A Noble Cunning: The Countess and the Tower
Grade : B-

Being an American, my knowledge of Scotland’s historical relationship with England is, sadly, limited to what I’ve gleaned from romance novels, movies and TV programs. Think Mel Gibson’s Braveheart, Liam Neeson’s Rob Roy and, of course, the mother of all Scottish dramas, Outlander. Patricia Bernstein’s A Noble Cunning: The Countess and the Tower does a decent job of simplifying a snippet of this complex history to a relatable level with the story of one woman’s heroic efforts to save her husband from execution after his involvement in a Jacobite uprising gets him thrown into the Tower of London.

It’s 1710 and Bethan Carlisle Glentaggert, Countess of Clarencefield, is happily married to her husband Gavin, and despite their status as Catholics in a land that has gone fully Protestant, they live a comfortable life in the Scottish lowlands with their two – soon to be three – children. One night, while Gavin is away, a mob of religious zealots come pounding on Bethan’s castle door, looking for a priest she’s supposedly hidden on her property. The intruders find nothing, knock Bethan around a bit, and generally demonstrate the danger that Bethan and other Catholics face on a day to day basis.

Flash forward about five years and Gavin has joined a war effort with the goal of overthrowing the newly crowned King’ George I of Hanover (who doesn’t speak English but is acceptably non-Catholic) in favor of the true heir to the English throne, prince James “the Chevalier” Francis Edward Stuart, who currently enjoys the safety of France. Bethan is terrified for Gavin’s safety and, despite her support for returning a Catholic to the throne, would really rather he just stayed home.

Confirming some of Bethan’s worst fears, Gavin is captured by the English and thrown into the Tower of London. He calls for Bethan to come to his aid, and as soon as she can arrange long-term childcare, she and her companion, Lucy, set off. The trip is harrowing to say the least, through horrible winter storms and towns crawling with enemies. She arrives in London just in time for Gavin’s trial, where he is accused and convicted of treason and sentenced to death. When her appeals to the King for mercy go unheard, she takes matters into her own hands, concocting a plot to get Gavin out of the Tower before his execution date.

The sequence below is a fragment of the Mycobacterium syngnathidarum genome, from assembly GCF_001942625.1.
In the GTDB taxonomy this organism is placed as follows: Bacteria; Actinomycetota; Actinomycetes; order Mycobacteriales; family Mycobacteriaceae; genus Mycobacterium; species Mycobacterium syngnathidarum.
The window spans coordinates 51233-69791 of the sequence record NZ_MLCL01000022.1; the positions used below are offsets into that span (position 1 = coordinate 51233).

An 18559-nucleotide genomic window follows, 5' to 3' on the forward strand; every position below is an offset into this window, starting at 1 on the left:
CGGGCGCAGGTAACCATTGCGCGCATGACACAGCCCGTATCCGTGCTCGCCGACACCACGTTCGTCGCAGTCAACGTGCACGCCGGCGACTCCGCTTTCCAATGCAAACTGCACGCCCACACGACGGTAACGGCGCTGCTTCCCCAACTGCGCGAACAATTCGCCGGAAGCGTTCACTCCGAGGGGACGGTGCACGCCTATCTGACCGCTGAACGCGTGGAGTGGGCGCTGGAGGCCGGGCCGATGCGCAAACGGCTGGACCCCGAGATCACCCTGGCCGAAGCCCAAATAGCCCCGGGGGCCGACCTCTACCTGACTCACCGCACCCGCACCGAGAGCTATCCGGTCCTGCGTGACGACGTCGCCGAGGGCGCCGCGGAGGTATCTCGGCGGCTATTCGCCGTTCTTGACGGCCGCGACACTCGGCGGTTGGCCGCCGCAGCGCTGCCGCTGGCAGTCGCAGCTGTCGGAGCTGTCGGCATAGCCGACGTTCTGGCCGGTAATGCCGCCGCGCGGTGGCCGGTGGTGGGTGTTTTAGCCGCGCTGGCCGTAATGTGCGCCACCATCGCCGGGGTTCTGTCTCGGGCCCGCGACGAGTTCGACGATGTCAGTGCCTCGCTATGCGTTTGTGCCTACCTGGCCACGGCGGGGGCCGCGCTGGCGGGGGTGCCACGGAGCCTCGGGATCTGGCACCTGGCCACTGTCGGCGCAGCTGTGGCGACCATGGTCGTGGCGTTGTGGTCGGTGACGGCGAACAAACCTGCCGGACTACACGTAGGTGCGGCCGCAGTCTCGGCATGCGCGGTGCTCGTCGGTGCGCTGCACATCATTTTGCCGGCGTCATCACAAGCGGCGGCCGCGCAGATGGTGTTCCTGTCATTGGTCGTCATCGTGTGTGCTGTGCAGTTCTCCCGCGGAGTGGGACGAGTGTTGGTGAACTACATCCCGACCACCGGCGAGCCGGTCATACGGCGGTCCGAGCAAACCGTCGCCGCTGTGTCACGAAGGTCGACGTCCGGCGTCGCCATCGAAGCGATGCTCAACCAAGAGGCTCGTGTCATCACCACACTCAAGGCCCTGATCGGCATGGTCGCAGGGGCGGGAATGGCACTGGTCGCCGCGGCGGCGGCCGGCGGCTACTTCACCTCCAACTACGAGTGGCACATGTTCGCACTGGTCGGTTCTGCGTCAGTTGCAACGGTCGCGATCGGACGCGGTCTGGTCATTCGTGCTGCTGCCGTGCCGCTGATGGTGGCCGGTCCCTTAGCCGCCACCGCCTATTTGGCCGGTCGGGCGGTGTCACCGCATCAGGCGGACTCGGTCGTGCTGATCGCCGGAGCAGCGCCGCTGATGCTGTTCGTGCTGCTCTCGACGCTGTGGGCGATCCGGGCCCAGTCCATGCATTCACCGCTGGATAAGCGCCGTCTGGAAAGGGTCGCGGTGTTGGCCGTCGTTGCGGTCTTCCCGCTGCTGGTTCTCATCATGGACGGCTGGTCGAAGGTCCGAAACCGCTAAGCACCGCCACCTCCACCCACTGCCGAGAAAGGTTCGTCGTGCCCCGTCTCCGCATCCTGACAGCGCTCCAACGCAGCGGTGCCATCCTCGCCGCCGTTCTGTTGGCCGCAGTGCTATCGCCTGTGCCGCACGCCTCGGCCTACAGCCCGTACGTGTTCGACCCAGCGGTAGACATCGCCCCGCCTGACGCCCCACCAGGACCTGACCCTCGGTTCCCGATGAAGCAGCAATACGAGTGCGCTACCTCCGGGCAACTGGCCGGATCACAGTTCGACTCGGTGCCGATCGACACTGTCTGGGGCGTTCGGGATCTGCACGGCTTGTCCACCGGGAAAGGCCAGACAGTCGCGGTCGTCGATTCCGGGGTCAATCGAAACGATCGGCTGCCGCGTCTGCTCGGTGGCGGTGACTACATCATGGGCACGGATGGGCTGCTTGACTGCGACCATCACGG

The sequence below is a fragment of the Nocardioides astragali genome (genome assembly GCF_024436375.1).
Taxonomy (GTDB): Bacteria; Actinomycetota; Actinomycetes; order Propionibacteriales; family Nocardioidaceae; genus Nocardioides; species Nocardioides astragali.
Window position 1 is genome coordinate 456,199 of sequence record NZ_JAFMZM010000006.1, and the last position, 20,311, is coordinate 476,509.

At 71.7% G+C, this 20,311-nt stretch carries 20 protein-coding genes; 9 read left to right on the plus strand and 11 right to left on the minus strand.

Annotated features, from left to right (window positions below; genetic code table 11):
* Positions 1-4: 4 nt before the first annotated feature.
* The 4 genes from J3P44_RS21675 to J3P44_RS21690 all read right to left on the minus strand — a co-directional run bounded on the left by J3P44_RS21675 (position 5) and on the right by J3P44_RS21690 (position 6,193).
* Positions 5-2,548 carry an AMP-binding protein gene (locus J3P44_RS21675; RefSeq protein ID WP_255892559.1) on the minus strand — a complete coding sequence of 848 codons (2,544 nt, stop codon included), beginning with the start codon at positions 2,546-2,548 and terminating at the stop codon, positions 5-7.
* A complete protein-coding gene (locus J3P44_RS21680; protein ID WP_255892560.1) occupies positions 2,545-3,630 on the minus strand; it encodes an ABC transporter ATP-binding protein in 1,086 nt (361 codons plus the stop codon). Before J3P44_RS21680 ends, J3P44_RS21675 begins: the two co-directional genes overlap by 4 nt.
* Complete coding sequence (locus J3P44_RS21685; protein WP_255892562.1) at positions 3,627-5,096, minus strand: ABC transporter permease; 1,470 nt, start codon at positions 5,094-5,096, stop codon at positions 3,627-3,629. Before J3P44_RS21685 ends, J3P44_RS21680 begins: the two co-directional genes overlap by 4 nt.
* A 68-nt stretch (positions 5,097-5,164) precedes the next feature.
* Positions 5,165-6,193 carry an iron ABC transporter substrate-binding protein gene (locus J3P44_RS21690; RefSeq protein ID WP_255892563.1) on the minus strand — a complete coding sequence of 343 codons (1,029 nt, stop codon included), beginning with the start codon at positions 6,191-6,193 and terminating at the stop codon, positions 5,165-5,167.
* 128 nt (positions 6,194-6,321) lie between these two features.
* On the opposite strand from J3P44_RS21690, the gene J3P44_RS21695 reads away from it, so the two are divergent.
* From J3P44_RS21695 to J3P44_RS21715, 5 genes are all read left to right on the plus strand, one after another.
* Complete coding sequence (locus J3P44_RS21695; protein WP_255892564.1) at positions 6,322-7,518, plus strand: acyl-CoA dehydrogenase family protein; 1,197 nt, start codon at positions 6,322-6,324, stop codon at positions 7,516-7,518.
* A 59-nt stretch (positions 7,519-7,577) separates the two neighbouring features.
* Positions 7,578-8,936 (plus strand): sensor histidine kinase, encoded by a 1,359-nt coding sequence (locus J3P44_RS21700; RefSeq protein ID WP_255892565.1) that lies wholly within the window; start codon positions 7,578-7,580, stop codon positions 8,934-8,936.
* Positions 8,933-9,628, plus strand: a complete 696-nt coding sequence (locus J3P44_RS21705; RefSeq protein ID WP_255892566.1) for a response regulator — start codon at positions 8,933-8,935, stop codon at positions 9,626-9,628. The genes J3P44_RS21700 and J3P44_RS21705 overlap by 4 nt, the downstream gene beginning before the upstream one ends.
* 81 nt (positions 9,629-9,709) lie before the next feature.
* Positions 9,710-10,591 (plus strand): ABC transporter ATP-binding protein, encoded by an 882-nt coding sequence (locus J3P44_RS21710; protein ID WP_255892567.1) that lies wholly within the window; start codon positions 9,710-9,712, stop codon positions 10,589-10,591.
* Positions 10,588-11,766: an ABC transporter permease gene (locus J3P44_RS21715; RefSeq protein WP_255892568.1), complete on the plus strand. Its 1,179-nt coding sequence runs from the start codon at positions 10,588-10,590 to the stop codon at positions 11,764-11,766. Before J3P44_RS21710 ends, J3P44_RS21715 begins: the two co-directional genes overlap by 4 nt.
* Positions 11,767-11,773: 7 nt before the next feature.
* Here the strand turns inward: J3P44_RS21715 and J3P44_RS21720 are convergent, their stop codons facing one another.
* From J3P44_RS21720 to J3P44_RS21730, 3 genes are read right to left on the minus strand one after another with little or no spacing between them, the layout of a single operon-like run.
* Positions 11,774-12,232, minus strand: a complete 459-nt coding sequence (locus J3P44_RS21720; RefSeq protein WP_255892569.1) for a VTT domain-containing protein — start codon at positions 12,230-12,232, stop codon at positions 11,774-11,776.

Based on a real person and a real situation (described in the author’s notes at the end of the book) A Noble Cunning is very readable. The escape plan that Bethan embarks upon is exciting and demonstrates the value of friendship and cooperation and the sheer bad-assery women are capable of when a loved one is in danger. This book would make a very exciting movie, keeping you on the edge of your seat, to be sure.

The exposition of the whos and whens and what-alls of the various royal players populating the era’s chessboard is a bit clunky, dumped in ‘As you know, Bob’ type dialogue between people who would know this stuff and have little reason to spew it out now except as an education for history-ignorant readers like me. Too, sometimes characters’ awareness of certain dangers of their living practices sounds a bit anachronistic. Bethan’s vain sister, Aelwen, explains that she doesn’t use the popular face paints and makeup of the time due to harmful effects from the arsenic and toxic metals they contain. I don’t know if women (and men) were aware of this problem way back in the early eighteenth century..

In the end, I enjoyed A Noble Cunning and did learn something, which, for a book published by a company called History Through Fiction, seems a reasonable expectation. While I can’t say that I’d read it again, I can definitely recommend it to those who enjoy historical fiction.

Reviewed by Jenna Harper

Grade: B-

Book Type: Historical Fiction

Sensuality: Kisses

Review Date : April 9, 2023

Publication Date: 03/2023

Review Tags: Scottish romance

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Jenna Harper

I'm a city-fied suburban hockey mom who owns more books than I will probably ever manage to read in my lifetime, but I'm determined to try.
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